James Matheson DMA‘01 said that during his time at Cornell, “I learned how to think like a composer.”
Matheson, a New York-based composer who has written commissions for New York and Los Angeles Philharmonics, the Chicago and Albany Symphony Orchestras, Carnegie Hall and the St. Lawrence and Borromeo String Quartet, visited with students earlier this semester at a music department Composers Forum event.
Earlier this year, Matheson released a CD, “James Matheson: String Quartet, Violin Concerto Times Alone,” which took two years to complete. "Times Alone" is a song cycle which puts five sections from a book of poems into music. The book is written by Spanish poet Antonio Machado, "Soledades, Galerias y Otros Poemas" and translated into English. He also recently wrote a piece for the Los Angeles Philharmonic called “Unchained."
Matheson said writing a piece of music can take anywhere from a couple of months to a year and that oftentimes he gets ideas for a piece from sounds around him. But being a composer is about more than just creating music, he said.
“The logistics are complex,” Matheson said. “You have to write difficult music, get funding, get the musicians together and it takes a lot of time and energy.”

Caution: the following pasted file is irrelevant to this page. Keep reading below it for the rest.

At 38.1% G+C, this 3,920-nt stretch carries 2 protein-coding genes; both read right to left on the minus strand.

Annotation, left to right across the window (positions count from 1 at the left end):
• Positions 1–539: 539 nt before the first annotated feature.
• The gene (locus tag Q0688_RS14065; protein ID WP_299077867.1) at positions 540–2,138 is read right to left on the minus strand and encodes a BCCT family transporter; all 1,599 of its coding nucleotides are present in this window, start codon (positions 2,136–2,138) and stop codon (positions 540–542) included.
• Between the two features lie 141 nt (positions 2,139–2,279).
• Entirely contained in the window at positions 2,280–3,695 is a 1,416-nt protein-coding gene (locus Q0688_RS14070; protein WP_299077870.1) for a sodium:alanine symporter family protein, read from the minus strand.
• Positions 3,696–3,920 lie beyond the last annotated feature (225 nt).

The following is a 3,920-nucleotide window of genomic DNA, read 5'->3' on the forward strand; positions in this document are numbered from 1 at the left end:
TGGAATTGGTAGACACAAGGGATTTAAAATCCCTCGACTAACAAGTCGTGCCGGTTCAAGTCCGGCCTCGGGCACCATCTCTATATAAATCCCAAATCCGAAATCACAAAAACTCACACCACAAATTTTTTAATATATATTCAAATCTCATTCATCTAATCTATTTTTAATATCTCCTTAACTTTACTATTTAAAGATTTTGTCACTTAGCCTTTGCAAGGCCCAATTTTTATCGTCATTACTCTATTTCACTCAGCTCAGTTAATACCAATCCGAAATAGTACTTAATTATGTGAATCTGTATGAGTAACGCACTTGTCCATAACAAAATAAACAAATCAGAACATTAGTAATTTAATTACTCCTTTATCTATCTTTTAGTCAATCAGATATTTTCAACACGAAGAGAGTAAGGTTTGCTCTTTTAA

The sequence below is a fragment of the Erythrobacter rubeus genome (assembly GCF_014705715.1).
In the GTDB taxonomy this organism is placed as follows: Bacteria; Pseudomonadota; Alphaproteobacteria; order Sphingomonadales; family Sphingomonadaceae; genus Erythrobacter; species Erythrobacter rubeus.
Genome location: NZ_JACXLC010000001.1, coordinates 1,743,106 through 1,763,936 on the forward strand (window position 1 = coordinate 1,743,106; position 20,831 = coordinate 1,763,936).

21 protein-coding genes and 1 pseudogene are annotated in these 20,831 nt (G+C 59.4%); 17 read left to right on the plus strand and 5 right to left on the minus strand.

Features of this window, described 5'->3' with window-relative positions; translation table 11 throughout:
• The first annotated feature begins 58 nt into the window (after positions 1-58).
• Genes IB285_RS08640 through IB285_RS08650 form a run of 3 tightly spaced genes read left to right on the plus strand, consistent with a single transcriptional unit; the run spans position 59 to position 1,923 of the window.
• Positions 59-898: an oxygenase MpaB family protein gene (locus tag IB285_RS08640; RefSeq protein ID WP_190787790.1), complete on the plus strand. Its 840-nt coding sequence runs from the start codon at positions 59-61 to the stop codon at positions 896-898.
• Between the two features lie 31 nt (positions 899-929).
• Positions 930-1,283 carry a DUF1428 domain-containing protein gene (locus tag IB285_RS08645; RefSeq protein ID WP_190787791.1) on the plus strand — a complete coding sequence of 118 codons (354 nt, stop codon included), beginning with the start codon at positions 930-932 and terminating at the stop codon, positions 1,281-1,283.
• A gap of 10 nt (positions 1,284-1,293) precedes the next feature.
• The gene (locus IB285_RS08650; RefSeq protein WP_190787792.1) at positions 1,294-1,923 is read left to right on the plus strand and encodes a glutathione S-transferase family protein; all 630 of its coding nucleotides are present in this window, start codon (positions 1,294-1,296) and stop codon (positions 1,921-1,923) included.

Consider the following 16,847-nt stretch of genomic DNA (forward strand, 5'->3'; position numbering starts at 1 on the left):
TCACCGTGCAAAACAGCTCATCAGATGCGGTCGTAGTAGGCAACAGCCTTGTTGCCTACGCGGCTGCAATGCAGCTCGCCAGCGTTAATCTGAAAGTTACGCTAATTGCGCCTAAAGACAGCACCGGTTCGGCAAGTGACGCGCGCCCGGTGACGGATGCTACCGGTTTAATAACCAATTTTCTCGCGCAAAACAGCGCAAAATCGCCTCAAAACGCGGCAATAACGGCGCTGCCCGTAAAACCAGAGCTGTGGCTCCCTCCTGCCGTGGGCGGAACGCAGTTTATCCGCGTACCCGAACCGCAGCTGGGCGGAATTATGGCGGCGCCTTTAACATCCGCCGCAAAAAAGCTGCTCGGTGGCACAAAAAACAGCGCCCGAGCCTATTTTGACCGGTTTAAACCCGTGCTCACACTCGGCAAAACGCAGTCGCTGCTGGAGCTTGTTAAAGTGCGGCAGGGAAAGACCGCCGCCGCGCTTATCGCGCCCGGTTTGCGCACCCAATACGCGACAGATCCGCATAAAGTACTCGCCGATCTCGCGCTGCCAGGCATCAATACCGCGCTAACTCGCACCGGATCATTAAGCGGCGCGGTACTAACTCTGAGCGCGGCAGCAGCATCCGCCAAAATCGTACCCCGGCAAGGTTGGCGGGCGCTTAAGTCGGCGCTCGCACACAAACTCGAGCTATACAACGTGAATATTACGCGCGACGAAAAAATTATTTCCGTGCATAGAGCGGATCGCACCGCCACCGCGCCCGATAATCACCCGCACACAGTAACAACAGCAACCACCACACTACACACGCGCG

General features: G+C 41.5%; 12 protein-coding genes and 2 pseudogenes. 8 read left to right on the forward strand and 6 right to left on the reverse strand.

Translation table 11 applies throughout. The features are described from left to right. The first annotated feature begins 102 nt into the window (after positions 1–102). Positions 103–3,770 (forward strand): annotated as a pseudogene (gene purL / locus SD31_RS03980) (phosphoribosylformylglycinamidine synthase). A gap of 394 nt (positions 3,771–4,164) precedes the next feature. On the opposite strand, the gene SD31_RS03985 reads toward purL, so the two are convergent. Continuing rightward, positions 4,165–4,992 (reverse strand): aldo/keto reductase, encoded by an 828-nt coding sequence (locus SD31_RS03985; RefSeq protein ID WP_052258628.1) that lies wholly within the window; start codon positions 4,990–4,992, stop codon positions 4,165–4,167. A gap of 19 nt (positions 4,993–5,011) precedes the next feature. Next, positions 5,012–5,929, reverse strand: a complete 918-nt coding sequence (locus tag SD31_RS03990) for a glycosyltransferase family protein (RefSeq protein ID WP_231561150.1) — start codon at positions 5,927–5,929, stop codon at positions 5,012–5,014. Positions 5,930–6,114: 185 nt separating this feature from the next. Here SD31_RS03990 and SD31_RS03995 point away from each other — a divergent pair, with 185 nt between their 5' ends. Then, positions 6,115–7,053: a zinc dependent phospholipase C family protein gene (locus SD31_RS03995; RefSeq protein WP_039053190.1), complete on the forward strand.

During the Composers Forum, a monthly meeting for doctoral students in the music department, students listened to Matheson's concerto and string quartet and asked questions about his music and his life as a composer.
As an undergraduate student at Swarthmore College, Matheson was originally studying philosophy, but after taking a music class, he decided to double major in philosophy and music. “I fell in love with 20th-century classical music,” he said.
After graduating from Swarthmore, Matheson came to Cornell in 1993 to begin his DMA. That time allowed him to learn and grow and “I began to work on my craft and started to work on bigger, bolder music,” he said.
He credits a lot of his success to great teachers and support at Cornell. He studied with Roberto Sierra, Old Dominion Foundation Professor in the Humanities, and the late Steven Stucky, professor emeritus, who Matheson said helped to launch his career. “Steve was a mentor to me, even after I graduated,” Matheson said.
Although music is Matheson’s life, he says he’s “not really a performer.” He has played a few different instruments and played in a couple of rock bands, but becoming a listener is how he creates music.
“I try to create music that has a direct emotional connection for the listener," Matheson said.
Anna Carmichael is a communications assistant for the College of Arts and Sciences.